Sebaceous cyst – These are usually found as lumps under the skin and are a result of a swollen hair follicle or some skin trauma.  The sac of this cyst is filled with keratin, the protein used to form hair and nails in the body.  These cysts are typically small and slow growing but they can, on occasion, become inflamed and tender or painful.  This may include drainage of a pus like material.

Comprehensive list (if the location is not self-evident from the name it is included in parenthesis):

•  Acne cyst

•  Arachnoid cyst (brain)

•  Baker’s cyst or popliteal cyst (behind the knee joint)

•  Bartholin’s cyst (vaginal)

•  Breast cyst

•  Buccal bifurcation cyst (teeth)

•  Calcifying odontogenic cyst (jaw/teeth)

•  Chalazion cyst (eyelid)

•  Choroid plexus cyst (brain)

•  Colloid cyst (brain)

•  Corpus luteum cysts (ovarian)

•  Cutaneious cyst (skin)

•  Cysticercal cyst – cysticercosis from pork tapeworm (brain or muscles)

•  Dentigerous cyst (associated with the crowns of non-erupted teeth)

•  Dermoid cyst (a term used to describe a variety of cysts)

•  Epidermoid inclusion cyst (skin)

•  Epididymal cyst (found in the vessels attached to the testes)

•  Follicular cysts (ovarian)

•  Ganglion cyst (hand/foot joints and tendons)

•  Glandular odontogenic cyst (jaw)

•  Glial cyst (brain)

•  Gartner’s duct cyst (vaginal or vulvar cyst of embryological origin)

•  Gorlin cyst (jaw/teeth)

•  Hydatid cyst (larval stage of Echinococcus granulosus, a tapeworm – liver or other organs)

•  Hydrocele (testicle)

•  Keratocyst (jaw, now classified as a tumor)

•  Liver cystic disease

•  Meibomian cyst (eyelid)

•  Mucoid cyst (ganglion cysts of the digits)

•  Mucous cyst (lips)

•  Nabothian cyst (cervix)

•  Nasolabial duct cyst (upper lip)

•  Nasoalveolar cyst (upper lip)

•  Odontogenic cyst (teeth)

•  Ovarian cyst

•  Paradental cyst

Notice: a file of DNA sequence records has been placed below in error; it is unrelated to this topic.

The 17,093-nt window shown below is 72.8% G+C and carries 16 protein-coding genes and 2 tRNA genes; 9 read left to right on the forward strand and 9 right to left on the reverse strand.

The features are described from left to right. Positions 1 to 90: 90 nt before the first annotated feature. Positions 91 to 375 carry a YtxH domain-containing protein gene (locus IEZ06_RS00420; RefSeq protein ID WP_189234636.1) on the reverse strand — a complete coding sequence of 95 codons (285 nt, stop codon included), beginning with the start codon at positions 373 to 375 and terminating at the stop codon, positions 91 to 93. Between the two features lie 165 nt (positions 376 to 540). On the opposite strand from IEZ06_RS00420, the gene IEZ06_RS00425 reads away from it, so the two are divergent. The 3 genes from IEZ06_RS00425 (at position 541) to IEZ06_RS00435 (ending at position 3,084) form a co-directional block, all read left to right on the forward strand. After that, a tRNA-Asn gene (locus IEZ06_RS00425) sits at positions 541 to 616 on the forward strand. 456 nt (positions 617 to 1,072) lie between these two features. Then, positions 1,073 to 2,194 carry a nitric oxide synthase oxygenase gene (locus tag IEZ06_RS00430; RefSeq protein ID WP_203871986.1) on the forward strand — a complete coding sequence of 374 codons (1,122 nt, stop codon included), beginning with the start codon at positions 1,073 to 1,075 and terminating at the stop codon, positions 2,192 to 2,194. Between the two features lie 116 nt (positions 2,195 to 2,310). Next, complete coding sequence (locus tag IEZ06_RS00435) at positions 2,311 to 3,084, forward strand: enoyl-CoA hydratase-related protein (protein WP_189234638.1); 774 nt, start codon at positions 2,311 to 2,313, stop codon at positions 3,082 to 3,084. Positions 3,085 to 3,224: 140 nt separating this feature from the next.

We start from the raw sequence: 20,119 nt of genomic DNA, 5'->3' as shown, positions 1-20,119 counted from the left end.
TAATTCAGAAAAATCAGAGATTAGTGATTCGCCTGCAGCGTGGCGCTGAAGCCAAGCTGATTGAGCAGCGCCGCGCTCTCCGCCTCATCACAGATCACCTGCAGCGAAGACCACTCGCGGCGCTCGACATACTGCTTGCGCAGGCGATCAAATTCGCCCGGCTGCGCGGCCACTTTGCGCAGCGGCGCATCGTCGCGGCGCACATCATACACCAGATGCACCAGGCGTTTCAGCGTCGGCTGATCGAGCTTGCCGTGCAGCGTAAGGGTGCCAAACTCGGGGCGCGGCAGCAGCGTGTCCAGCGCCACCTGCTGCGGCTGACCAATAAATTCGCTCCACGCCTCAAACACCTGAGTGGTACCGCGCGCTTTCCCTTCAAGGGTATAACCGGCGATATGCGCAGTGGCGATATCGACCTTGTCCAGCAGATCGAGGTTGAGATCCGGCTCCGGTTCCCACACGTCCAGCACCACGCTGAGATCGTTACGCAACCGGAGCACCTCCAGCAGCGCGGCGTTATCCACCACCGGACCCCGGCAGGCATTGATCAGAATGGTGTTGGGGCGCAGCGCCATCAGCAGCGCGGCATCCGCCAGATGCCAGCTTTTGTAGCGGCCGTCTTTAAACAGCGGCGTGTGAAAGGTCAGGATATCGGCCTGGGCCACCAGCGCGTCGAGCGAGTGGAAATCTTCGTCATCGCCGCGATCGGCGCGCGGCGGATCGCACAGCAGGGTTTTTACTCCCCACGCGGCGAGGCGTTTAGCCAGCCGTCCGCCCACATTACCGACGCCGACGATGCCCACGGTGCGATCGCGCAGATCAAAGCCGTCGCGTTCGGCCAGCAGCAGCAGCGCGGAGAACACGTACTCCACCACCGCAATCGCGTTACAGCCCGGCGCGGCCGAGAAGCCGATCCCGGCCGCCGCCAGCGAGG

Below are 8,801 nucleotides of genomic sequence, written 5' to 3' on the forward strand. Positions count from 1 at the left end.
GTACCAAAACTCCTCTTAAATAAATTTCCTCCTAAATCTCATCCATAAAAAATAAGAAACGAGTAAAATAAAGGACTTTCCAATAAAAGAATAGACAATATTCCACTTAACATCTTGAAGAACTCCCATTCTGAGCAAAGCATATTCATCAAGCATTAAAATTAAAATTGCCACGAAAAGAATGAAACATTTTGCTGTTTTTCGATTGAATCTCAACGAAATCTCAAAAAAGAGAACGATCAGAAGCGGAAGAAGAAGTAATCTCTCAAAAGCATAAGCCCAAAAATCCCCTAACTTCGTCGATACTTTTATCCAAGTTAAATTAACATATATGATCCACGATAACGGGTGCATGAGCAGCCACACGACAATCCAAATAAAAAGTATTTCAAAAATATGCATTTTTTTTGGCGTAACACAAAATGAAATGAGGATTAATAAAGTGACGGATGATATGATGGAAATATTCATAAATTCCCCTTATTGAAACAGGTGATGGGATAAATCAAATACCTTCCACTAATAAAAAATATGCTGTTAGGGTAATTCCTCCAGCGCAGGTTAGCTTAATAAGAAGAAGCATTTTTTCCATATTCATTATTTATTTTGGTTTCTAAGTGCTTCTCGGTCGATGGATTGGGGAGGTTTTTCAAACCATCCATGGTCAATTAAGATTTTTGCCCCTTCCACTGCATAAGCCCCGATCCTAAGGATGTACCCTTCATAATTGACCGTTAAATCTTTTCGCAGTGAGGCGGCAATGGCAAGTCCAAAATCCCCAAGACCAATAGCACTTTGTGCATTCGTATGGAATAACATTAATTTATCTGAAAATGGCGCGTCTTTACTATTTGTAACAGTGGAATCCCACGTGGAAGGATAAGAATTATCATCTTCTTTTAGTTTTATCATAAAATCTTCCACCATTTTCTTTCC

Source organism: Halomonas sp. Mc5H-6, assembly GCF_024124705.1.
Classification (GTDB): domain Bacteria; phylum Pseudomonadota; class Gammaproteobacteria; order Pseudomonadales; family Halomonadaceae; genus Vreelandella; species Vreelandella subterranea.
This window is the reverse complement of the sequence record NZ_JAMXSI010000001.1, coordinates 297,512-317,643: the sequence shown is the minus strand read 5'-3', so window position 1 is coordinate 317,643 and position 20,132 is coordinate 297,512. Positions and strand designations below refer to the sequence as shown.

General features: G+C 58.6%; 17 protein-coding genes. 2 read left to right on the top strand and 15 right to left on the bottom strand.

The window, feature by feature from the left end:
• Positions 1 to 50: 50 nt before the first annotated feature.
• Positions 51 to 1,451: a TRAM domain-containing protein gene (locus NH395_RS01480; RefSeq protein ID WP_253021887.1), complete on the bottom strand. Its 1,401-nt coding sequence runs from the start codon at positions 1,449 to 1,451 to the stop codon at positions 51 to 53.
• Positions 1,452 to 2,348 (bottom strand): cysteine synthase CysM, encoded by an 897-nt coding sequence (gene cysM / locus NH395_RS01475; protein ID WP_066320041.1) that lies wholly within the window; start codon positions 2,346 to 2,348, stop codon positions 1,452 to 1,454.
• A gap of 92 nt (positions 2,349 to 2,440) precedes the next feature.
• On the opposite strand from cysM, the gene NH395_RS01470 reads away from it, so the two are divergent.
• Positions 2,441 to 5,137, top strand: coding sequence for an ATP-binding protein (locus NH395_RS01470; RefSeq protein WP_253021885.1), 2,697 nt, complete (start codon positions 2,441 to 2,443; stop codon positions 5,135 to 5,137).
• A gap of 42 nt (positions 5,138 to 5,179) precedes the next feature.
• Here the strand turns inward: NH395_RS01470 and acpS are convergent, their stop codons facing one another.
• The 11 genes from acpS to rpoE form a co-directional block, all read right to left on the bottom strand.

•  Parapelvic cyst (kidney)

•  Paratubal cyst (fallopian tube)

•  Periapical cyst (teeth)

•  Pericardial cyst (chest)

•  Peritoneal cyst (lining of the abdominal cavity)

•  Pilar cyst (scalp)

•  Pilonidal cyst (skin infection near tailbone)

•  Pseudocysts (not actually a cyst but an inflammatory nodule)

•  Renal cyst (kidneys)

•  Pineal gland cyst (brain)

•  Polycystic ovary syndrome

•  Popliteal cyst or Baker’s cyst (behind the knee joint)

•  Radicular cyst (teeth)

•  Residual cyst (jaw/teeth)

•  Sebaceous cyst (sac below skin)

•  Spermatocele (testicle)

•  Tarlov cyst (spine)

•  Trichilemmal cyst (scalp)

•  Vocal fold cyst

Abscess, cancer, cyst, polyp or tumor?

Here are some differences between terms used to describe “masses” or “lumps” that may form in the body.  Common terms are abscess, cancer, cyst, polyp and tumor.

•  Tumor – a mass of tissue or abnormal cellular growth. They may be cancerous (malignant), or not (benign).

•  Cancer – a rapid cellular growth that may spread from one part of the body to another.

•  Cyst – a closed sac filled with gas, liquid, or a semi solid. They are usually not cancerous.

•  Lipoma – a benign growth filled with apidose (fat) cells usually just beneath the skin.

•  Abscess – similar to a cyst but is filled with pus.

•  Polyp – a tissue growth that protrudes from a mucous membrane (nasal passage, cervix, colon) usually benign.

Note * – The information on this website is a compilation of suggestions made by those that have used essential oils and has not been reviewed by those that have used essential oils and has not been reviewed by medical experts. It is anecdotal information and should be treated as such. For serious Medical Concerns consult your doctor. Please treat this website for reference purpose only.